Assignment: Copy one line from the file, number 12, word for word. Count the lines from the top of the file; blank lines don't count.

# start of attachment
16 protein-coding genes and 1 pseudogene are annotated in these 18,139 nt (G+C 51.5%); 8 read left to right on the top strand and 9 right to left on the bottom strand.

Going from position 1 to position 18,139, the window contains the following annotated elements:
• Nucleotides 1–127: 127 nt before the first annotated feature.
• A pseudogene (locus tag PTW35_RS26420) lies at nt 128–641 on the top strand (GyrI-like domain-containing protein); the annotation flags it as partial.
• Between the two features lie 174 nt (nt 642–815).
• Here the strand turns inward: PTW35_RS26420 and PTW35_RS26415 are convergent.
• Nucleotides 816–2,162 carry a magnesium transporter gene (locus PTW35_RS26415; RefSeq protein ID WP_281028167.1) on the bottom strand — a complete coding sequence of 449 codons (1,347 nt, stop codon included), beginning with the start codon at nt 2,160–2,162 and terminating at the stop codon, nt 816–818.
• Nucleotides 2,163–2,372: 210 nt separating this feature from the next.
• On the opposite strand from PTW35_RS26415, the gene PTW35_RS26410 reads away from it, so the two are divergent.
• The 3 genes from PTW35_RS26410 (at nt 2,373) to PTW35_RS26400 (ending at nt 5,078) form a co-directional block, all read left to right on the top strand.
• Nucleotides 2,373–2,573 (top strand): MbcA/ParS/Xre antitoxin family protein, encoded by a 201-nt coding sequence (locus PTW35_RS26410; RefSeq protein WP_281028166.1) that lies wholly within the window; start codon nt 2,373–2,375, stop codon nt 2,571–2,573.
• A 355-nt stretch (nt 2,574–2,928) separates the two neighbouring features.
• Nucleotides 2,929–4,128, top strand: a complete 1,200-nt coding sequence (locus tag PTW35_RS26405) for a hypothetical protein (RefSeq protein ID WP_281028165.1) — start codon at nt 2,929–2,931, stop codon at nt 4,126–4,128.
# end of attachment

• A 355-nt stretch (nt 2,574–2,928) separates the two neighbouring features.